A Notmuch mail update

Posted Feb 24, 2014 8:24 UTC (Mon) by jezuch (subscriber, #52988) [Link]

> To replace what, mysql, as cache?

Yeah. Why not?

> Note that the upcoming Akonadi/Baloo combination in KDE Applications 4.13 (heading for June release) will use Xapian for search ;-)

Ah. So did the pushback against Nepomuk "force" them to choose some other search implementation? (I tried to turn on Nepomuk just for the mail indexer but it never managed to crunch through my ~15 years of archived mail. So I have to live without mail search.)

A Notmuch mail update

Posted Feb 21, 2014 16:19 UTC (Fri) by Shugyousha (subscriber, #93672) [Link]

I use notmuch with mutt but rarely feel the need to run it.

Just out of curiosity: is anyone still using nmh ( or maybe even its fork mmh (

A Notmuch mail update

Posted Feb 21, 2014 21:38 UTC (Fri) by treed (guest, #11432) [Link]

I tried notmuch using offlineimap to sync the mail and I found offlineimap to be infuriatingly unreliable. I wouldn't get any mail all day only to realize that mail had been piling up on the server and offlineimap had wedged somehow. I don't recall the ways in which it had wedged but I tried getting some help from the devs and sending bug reports etc but never got anywhere. I love the idea of notmuch and using tags and making my mail searchable. But I hate unreliable email. So I'm still using mutt and its reliable IMAP support for the time being.

A Notmuch mail update

Posted Feb 21, 2014 22:50 UTC (Fri) by mathstuf (subscriber, #69389) [Link]

What version of offlineimap? It recently (in the last year or two?) had an overhaul which made it much more reliable for me. I still use mutt, but notmuch is there too for global searches.

A Notmuch mail update

Posted Feb 22, 2014 13:32 UTC (Sat) by gregoa (subscriber, #51778) [Link]

I replaced offlineimap with some 2 years ago and still am quite happy about the change.

A Notmuch mail update

Posted Feb 22, 2014 23:56 UTC (Sat) by mathstuf (subscriber, #69389) [Link]

Okay, but how do you talk to IMAP servers then? It looks like smd just talks over SSH...which I won't get for, say, work.

A Notmuch mail update

Posted Feb 23, 2014 1:12 UTC (Sun) by gregoa (subscriber, #51778) [Link]

Correct, smd needs ssh access, so won't help for imap-only servers.
(I should have mentioned this before, sorry.)

A Notmuch mail update

Posted Feb 23, 2014 2:06 UTC (Sun) by lsl (subscriber, #86508) [Link]

I wonder why nobody mentioned Karel Zak's mutt-kz branch of Mutt yet. It's basically Mutt with nice integration of Notmuch. I just switched to it a week or so ago but from what I've seen it's pretty awesome. Plus it has the feature that existing Mutt users can make use of Notmuch's functionality in an incremental way, as all of good old Mutt is still there.

Mutt users should definitely give it a try:

A Notmuch mail update

Posted Feb 27, 2014 1:35 UTC (Thu) by CycoJ (guest, #70454) [Link]

I'm similar to Jonathan in that I haven't switched to notmuch mainly because of having to access mail from several locations. For a while I was hoping that heliotrope (initiated by the creator of sup) would gain some traction, but development has essentially stopped.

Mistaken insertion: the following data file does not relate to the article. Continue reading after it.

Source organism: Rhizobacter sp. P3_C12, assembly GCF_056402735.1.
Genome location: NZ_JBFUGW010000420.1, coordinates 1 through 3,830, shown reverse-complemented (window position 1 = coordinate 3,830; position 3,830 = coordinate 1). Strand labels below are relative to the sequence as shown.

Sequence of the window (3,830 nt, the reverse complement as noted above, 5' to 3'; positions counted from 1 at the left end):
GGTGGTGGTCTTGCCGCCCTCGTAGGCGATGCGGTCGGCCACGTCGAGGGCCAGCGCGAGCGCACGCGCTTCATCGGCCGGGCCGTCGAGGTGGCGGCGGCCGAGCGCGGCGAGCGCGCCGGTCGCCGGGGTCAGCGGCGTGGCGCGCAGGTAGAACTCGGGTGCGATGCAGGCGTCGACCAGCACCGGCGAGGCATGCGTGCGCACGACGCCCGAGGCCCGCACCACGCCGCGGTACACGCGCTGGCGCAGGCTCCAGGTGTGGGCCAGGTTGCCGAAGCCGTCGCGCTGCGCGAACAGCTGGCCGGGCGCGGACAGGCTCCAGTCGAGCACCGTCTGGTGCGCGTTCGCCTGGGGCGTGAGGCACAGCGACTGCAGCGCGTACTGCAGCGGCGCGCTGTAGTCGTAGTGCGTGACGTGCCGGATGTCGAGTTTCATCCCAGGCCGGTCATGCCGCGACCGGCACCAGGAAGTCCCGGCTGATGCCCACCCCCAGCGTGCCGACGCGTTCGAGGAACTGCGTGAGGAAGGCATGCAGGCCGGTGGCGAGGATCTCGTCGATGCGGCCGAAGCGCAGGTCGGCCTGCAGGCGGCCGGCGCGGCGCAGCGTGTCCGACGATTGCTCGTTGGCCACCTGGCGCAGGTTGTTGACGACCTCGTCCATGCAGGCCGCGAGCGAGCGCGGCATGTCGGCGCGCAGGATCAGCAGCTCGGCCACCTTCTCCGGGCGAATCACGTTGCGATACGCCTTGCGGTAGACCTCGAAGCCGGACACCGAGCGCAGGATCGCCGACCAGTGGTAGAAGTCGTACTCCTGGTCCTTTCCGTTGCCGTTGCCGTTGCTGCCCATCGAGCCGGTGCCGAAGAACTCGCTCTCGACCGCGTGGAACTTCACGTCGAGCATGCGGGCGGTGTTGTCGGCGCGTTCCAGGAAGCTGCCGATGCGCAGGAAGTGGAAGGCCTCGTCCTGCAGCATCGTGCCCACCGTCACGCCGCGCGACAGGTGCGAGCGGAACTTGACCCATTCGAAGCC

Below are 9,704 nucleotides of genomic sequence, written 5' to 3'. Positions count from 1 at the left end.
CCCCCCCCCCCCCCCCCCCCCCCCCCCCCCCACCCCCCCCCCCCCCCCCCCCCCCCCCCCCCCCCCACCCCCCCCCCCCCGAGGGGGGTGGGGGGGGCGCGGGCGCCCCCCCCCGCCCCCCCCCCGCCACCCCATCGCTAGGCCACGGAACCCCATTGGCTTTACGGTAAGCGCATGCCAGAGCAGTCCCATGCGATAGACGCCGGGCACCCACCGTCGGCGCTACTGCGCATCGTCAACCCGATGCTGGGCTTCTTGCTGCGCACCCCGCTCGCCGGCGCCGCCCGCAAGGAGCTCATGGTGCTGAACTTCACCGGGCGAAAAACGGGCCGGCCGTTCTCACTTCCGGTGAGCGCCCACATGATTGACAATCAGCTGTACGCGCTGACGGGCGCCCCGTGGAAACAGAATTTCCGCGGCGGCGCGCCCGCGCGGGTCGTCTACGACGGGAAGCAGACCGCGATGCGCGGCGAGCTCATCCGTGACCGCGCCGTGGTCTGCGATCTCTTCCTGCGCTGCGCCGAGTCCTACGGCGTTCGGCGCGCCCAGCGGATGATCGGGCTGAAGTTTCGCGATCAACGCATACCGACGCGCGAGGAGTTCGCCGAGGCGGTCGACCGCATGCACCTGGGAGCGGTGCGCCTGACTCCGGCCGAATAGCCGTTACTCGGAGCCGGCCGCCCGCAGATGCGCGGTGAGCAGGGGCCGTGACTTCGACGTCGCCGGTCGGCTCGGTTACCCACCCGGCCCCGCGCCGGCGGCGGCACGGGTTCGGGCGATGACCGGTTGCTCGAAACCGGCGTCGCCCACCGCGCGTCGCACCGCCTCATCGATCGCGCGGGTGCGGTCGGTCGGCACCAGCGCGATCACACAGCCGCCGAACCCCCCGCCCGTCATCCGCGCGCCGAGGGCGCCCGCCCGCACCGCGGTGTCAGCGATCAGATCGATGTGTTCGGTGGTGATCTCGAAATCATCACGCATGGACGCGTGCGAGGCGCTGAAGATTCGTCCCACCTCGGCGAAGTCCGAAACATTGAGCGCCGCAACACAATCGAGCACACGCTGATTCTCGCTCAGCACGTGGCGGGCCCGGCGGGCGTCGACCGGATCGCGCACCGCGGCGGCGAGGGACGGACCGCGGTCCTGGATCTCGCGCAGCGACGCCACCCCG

One of the things that I find particularly annoying is that IMAP actually supports tags (via IMAP keywords), but none of the synchronization tools support it. Furthermore, there's also good server based search support through sieve, but again hardly any support in clients.
What I'd really like is a tagging email client with mutt (vim) bindings and server based search with possible local caching. Somehow the only email client for remote email based on tags seems to be the gmail webinterface. I find it utterly surprising that no one has reproduced a similar interface for a local client.
Currently I'm using thunderbird with the muttator plugin, which gets me half-way there, but the tag support in thunderbird is quite useless and the external editor support does not work well either in my experience.

A Notmuch mail update

Posted Jun 5, 2015 15:20 UTC (Fri) by (subscriber, #7907) [Link]

Dovecot imap server includes dsync which does syncronization including the tags.

A Notmuch mail update

Posted Mar 16, 2014 21:21 UTC (Sun) by rakoo (guest, #96001) [Link]

I find it surprising that no one has mentioned sup, the original ncurses search-based MUA from which notmuch departed, so here you go. Sup features a lot of what you would be searching for in notmuch-and-its-frontends and mu/mu4e. The notmuch people have decided to start from scratch because of speed, which I find more than enough even though sup is written in ruby. For a moment I tried hacking on heliotrope/turnsole, but it was still a prototype that wasn't working completely, so I decided to divert my efforts toward sup because it's working and is used by some people now. It is quite configurable and you can even go further with hooks to manage custom actions. You can have multiple backends (called sources), the standard ones being mbox and maildir. There is some work to use a gmail source that speaks direct IMAP with gmail, and another one that is basically a directory of maildirs (use case: offlineimap to a folder, use that folder as a source, every label management is reflected in the folders just like gmail does). Feel free to have a go at it !